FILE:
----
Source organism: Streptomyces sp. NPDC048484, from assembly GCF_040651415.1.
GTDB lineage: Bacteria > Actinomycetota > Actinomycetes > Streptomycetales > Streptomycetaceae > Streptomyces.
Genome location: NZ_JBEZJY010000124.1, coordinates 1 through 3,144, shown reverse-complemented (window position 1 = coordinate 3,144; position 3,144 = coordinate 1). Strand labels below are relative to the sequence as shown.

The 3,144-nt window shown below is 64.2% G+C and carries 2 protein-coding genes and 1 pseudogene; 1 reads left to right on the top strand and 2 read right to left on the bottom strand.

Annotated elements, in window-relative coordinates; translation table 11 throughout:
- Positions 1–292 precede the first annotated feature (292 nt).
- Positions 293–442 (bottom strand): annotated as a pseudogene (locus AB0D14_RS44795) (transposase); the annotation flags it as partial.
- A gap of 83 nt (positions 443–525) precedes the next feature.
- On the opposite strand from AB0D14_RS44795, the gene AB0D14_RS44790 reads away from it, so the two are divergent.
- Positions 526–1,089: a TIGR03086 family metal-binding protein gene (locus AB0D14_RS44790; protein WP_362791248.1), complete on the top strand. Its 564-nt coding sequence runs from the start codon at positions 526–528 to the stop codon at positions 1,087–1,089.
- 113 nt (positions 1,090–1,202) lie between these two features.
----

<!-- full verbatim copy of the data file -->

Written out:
Source organism: Streptomyces sp. NPDC048484, from assembly GCF_040651415.1.
GTDB lineage: Bacteria > Actinomycetota > Actinomycetes > Streptomycetales > Streptomycetaceae > Streptomyces.
Genome location: NZ_JBEZJY010000124.1, coordinates 1 through 3,144, shown reverse-complemented (window position 1 = coordinate 3,144; position 3,144 = coordinate 1). Strand labels below are relative to the sequence as shown.

The 3,144-nt window shown below is 64.2% G+C and carries 2 protein-coding genes and 1 pseudogene; 1 reads left to right on the top strand and 2 read right to left on the bottom strand.

Annotated elements, in window-relative coordinates; translation table 11 throughout:
- Positions 1–292 precede the first annotated feature (292 nt).
- Positions 293–442 (bottom strand): annotated as a pseudogene (locus AB0D14_RS44795) (transposase); the annotation flags it as partial.
- A gap of 83 nt (positions 443–525) precedes the next feature.
- On the opposite strand from AB0D14_RS44795, the gene AB0D14_RS44790 reads away from it, so the two are divergent.
- Positions 526–1,089: a TIGR03086 family metal-binding protein gene (locus AB0D14_RS44790; protein WP_362791248.1), complete on the top strand. Its 564-nt coding sequence runs from the start codon at positions 526–528 to the stop codon at positions 1,087–1,089.
- 113 nt (positions 1,090–1,202) lie between these two features.